Mindfulness Activity 2: Squish and release.
Lying on the floor (always fun!), ask the kids to squish every muscle in their body really tight. Hands, face, toes, tummy etc. Hold this for a few seconds then ask them to release every muscle and relax like jelly on the floor. It’s important they lie very still once they are comfortable, and you can either get them to notice the feeling within their body, or guide them through each part of the body to notice one by one.
Mindfulness Activity 3: Passing clouds.
This is a good one to start introducing the concept of letting go of thoughts and feelings. Start by getting in to pairs and chatting about what they have been thinking about or are thinking about now. Their new puppy, their upcoming maths test, their fun afterschool sport etc. Now ask them to be quiet and sit or lay comfortably. With eyes closed, ask them to imagine they are looking up at a blank blue sky, with nothing in it. It has no boundaries, and goes on and on into space. There is nothing they need to think about, this time is for resting the brain. Ask them to notice as a new thought comes to them (like the puppy or maths test), imagine it is a white fluffy cloud. The cloud moves across the sky and disappears. That thought is now gone. Remind them every minute of the passing cloud and to move the thought out of the sky and just stare into the blankness.
Mindfulness Activity 4: Mindful walking.
If you want to get the kids out in the real world to practice mindfulness techniques, this is perfect. It’s also useful for teaching kids to be observant so they have the skills to concentrate around say, a busy traffic intersection. Start by walking in a line, with plenty of space. Ask the kids to be silent, but to notice for themselves everything in front of their path. Notice it get closer, then disappear as they walk over it. Turn their attention higher, to the tree branches and plants. Notice any movement, like insects, birds or flowers moving in the wind. Open the senses up to sound, and notice the very small tapping, chirping or croaking sounds, as well as their own footsteps as they crunch or slap the ground over various surfaces. Keep it simple at first, then as the kids get familiar with the practice, start to notice more.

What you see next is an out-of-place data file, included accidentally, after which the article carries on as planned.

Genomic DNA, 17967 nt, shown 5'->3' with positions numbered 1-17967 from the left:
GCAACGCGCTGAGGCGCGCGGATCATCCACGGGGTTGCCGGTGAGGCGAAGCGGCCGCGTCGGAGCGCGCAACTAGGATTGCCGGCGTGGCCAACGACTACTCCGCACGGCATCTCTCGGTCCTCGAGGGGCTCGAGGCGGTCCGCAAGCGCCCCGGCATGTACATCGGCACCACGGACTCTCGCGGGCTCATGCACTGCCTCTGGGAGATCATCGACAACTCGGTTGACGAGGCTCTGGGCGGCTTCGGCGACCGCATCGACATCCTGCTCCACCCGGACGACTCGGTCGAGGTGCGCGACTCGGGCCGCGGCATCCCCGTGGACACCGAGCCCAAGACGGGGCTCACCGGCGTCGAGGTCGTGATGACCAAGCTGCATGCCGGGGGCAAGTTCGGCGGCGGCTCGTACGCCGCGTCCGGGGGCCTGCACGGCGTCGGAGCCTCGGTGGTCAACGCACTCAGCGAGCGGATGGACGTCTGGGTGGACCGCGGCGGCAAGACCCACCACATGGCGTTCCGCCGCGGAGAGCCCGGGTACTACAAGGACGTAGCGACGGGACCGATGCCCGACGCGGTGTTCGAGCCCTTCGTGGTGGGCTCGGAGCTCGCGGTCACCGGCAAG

Mindfulness Activity 5: Mindful eating
If you’re eating with children, it’s a great opportunity to slow things down and have some fun being mindful. Invite the children to be mindful of their food – the aroma, the size and the texture of the food, or the feel of the spoon in their hand.
Tell them to take a bite of food and chew slowly. If they’re holding a spoon or fork, ask them to put it down until they finish chewing and swallowing. Have them chew slowly for 20 or 30 seconds, asking them to notice the taste and the texture of what’s in their mouth. Repeat with another bite once they’re done with the first. Talk about the food or their experience when you’re done.
Here are a few extra ways to add mindfulness to your and your child’s day: